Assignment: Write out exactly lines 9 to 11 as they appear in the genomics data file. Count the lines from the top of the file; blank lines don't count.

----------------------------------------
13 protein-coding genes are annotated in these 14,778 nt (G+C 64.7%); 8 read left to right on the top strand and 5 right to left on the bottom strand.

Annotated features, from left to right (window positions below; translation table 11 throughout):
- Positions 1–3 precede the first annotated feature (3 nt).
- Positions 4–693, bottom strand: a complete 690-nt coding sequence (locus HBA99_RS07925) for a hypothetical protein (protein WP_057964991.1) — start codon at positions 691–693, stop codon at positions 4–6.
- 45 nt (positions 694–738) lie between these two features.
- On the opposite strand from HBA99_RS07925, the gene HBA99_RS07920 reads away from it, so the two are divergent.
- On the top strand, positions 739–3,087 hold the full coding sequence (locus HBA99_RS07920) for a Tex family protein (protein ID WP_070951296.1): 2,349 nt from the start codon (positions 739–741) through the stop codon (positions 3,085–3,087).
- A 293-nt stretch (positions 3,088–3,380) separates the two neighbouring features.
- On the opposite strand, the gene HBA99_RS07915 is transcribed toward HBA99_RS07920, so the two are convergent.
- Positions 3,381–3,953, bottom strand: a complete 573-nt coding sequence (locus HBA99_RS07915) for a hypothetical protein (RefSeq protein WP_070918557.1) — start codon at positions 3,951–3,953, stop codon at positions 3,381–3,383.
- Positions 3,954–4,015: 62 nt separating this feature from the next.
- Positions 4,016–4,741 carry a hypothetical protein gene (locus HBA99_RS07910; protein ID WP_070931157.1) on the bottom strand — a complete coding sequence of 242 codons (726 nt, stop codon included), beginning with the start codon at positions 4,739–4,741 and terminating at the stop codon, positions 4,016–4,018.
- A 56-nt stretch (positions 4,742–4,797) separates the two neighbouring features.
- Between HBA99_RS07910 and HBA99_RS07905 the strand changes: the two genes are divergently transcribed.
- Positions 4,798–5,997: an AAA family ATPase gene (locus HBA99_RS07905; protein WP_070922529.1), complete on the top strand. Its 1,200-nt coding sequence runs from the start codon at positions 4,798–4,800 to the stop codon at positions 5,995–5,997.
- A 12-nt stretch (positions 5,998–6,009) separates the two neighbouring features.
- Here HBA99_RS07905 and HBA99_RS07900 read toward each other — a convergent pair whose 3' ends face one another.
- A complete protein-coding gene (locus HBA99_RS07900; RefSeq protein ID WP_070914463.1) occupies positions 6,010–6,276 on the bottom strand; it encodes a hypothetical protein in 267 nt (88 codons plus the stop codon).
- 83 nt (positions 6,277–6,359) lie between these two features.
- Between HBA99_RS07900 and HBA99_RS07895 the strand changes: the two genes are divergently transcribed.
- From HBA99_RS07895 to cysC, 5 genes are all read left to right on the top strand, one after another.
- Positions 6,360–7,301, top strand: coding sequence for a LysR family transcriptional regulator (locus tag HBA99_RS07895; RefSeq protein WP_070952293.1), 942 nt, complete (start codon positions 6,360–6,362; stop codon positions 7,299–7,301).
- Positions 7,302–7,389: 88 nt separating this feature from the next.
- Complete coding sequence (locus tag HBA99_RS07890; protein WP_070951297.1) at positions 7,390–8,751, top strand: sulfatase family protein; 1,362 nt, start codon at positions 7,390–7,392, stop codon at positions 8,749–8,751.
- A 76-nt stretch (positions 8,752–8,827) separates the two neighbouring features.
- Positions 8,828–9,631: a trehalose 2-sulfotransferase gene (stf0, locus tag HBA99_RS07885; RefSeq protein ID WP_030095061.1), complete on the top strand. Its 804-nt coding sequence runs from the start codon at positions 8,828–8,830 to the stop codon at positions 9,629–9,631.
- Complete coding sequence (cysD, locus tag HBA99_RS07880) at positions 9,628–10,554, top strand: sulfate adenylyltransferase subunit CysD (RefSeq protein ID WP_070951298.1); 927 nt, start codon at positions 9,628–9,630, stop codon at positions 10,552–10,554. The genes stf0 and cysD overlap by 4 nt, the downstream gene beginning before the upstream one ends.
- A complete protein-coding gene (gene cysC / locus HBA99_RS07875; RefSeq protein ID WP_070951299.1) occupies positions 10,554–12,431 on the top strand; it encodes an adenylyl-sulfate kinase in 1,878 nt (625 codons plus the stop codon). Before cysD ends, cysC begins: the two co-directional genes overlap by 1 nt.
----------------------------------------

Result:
- On the opposite strand, the gene HBA99_RS07915 is transcribed toward HBA99_RS07920, so the two are convergent.
- Positions 3,381–3,953, bottom strand: a complete 573-nt coding sequence (locus HBA99_RS07915) for a hypothetical protein (RefSeq protein WP_070918557.1) — start codon at positions 3,951–3,953, stop codon at positions 3,381–3,383.
- Positions 3,954–4,015: 62 nt separating this feature from the next.